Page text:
Changes in tryptophan metabolism during pregnancy and postpartum periods may be useful predictive and diagnostic markers of postpartum depressive symptoms, according to a study published in the Journal of Affective Disorders.

The study included 132 women (20 years and older) who participated in a prenatal program at the Nagoya University Hospital in Japan between October 2012 and January 2017. Investigators divided participants into 4 groups: nondepressive (n=62), postpartum depressive (n=15), temporary gestational depressive (n=22), and continuous depressive (n=33). Before delivery and 1 month after delivery, investigators collected blood samples to test whether there was an association between plasma levels of tryptophan and its metabolites and depressive symptoms during pregnancy and postpartum periods. Participants then completed the Japanese version of the Edinburgh Postnatal Depression Scale.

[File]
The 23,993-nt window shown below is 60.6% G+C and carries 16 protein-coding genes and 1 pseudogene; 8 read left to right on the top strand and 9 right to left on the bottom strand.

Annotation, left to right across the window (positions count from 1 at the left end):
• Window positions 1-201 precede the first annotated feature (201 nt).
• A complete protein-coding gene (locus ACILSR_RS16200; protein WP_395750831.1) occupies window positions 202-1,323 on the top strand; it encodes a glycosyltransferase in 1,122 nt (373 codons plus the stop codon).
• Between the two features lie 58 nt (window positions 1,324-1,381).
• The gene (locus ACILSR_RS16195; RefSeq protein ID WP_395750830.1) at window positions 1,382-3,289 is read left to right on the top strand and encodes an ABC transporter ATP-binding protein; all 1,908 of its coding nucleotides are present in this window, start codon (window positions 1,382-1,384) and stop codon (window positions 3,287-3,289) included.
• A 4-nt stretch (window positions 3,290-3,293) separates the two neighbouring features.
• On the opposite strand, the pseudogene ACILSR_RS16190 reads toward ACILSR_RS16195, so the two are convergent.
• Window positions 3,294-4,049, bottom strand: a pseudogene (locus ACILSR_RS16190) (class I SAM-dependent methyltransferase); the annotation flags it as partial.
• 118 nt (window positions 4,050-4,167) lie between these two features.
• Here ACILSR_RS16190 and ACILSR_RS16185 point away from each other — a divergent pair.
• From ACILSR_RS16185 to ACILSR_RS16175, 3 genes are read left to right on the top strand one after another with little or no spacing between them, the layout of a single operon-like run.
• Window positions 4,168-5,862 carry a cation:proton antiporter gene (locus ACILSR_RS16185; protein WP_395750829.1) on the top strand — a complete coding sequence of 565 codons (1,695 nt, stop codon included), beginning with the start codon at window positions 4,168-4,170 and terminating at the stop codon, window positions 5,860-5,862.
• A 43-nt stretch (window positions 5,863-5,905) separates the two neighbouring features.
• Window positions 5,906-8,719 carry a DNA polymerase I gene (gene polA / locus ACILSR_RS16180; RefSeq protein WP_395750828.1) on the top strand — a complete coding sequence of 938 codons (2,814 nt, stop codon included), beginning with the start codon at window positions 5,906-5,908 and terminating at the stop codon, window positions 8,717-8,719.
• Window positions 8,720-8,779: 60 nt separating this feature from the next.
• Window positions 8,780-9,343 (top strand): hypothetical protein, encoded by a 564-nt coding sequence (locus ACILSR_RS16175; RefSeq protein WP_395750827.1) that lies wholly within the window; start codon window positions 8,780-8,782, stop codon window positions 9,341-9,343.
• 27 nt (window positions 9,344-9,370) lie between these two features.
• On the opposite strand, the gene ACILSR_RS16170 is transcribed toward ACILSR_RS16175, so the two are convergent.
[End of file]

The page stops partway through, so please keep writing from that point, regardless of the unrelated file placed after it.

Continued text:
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In the nondepressive and postpartum depressive groups, high-performance liquid chromatography showed differences in plasma levels of tryptophan metabolites during pregnancy and postpartum periods. However, in the temporary gestational depressive and continuous depressive groups, there was no significant difference in plasma level of tryptophan or its metabolites. Compared with the nondepressive group, the postpartum depressive group had higher plasma levels of kynurenine and kynurenic acid and kynurenine/tryptophan and kynurenic/kynurenine ratios during pregnancy and lower levels of 3-hydroxyanthranilic acid during the postpartum period.

One limitation of the study was the small sample size, especially of the postpartum depressive group.

Future research could include larger numbers of participants and additional diagnostic tools to assess participants’ history of mood disorders and depression.

Reference

Teshigawara T, Mouri A, Kubo H, et al. Changes in tryptophan metabolism during pregnancy and postpartum periods: potential involvement in postpartum depressive symptoms. J Affect Disord. 2019;255:168-176.